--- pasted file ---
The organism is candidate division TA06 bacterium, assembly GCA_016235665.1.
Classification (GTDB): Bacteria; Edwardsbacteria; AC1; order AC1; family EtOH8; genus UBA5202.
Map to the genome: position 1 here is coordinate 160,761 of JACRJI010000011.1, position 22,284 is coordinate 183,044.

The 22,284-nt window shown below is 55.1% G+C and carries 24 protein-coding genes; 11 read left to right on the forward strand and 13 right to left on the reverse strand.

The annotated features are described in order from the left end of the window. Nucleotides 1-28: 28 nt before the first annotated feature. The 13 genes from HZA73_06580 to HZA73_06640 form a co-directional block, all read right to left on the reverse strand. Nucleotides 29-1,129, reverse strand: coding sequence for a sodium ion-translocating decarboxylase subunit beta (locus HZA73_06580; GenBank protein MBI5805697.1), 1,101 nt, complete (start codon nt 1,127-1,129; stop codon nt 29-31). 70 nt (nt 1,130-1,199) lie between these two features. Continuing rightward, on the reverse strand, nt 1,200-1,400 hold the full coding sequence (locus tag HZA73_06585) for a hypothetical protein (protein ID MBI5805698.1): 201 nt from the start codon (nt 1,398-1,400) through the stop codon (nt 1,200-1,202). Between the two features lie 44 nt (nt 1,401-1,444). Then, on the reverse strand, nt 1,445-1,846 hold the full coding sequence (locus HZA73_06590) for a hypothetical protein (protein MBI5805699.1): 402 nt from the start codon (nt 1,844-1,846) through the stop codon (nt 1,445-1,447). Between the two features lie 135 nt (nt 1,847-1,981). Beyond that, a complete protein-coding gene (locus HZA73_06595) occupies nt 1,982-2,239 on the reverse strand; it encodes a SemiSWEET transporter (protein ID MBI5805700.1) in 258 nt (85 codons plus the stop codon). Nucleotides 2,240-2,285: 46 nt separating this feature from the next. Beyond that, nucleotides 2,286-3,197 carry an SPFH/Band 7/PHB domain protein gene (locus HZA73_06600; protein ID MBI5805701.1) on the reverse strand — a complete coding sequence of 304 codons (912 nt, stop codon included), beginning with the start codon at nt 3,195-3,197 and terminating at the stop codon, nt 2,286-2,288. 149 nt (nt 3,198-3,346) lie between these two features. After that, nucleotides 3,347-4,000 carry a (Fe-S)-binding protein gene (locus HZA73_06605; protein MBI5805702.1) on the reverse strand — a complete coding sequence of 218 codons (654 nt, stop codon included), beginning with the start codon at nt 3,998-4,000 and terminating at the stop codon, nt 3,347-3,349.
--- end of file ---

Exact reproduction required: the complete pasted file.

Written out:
The organism is candidate division TA06 bacterium, assembly GCA_016235665.1.
Classification (GTDB): Bacteria; Edwardsbacteria; AC1; order AC1; family EtOH8; genus UBA5202.
Map to the genome: position 1 here is coordinate 160,761 of JACRJI010000011.1, position 22,284 is coordinate 183,044.

The 22,284-nt window shown below is 55.1% G+C and carries 24 protein-coding genes; 11 read left to right on the forward strand and 13 right to left on the reverse strand.

The annotated features are described in order from the left end of the window. Nucleotides 1-28: 28 nt before the first annotated feature. The 13 genes from HZA73_06580 to HZA73_06640 form a co-directional block, all read right to left on the reverse strand. Nucleotides 29-1,129, reverse strand: coding sequence for a sodium ion-translocating decarboxylase subunit beta (locus HZA73_06580; GenBank protein MBI5805697.1), 1,101 nt, complete (start codon nt 1,127-1,129; stop codon nt 29-31). 70 nt (nt 1,130-1,199) lie between these two features. Continuing rightward, on the reverse strand, nt 1,200-1,400 hold the full coding sequence (locus tag HZA73_06585) for a hypothetical protein (protein ID MBI5805698.1): 201 nt from the start codon (nt 1,398-1,400) through the stop codon (nt 1,200-1,202). Between the two features lie 44 nt (nt 1,401-1,444). Then, on the reverse strand, nt 1,445-1,846 hold the full coding sequence (locus HZA73_06590) for a hypothetical protein (protein MBI5805699.1): 402 nt from the start codon (nt 1,844-1,846) through the stop codon (nt 1,445-1,447). Between the two features lie 135 nt (nt 1,847-1,981). Beyond that, a complete protein-coding gene (locus HZA73_06595) occupies nt 1,982-2,239 on the reverse strand; it encodes a SemiSWEET transporter (protein ID MBI5805700.1) in 258 nt (85 codons plus the stop codon). Nucleotides 2,240-2,285: 46 nt separating this feature from the next. Beyond that, nucleotides 2,286-3,197 carry an SPFH/Band 7/PHB domain protein gene (locus HZA73_06600; protein ID MBI5805701.1) on the reverse strand — a complete coding sequence of 304 codons (912 nt, stop codon included), beginning with the start codon at nt 3,195-3,197 and terminating at the stop codon, nt 2,286-2,288. 149 nt (nt 3,198-3,346) lie between these two features. After that, nucleotides 3,347-4,000 carry a (Fe-S)-binding protein gene (locus HZA73_06605; protein MBI5805702.1) on the reverse strand — a complete coding sequence of 218 codons (654 nt, stop codon included), beginning with the start codon at nt 3,998-4,000 and terminating at the stop codon, nt 3,347-3,349.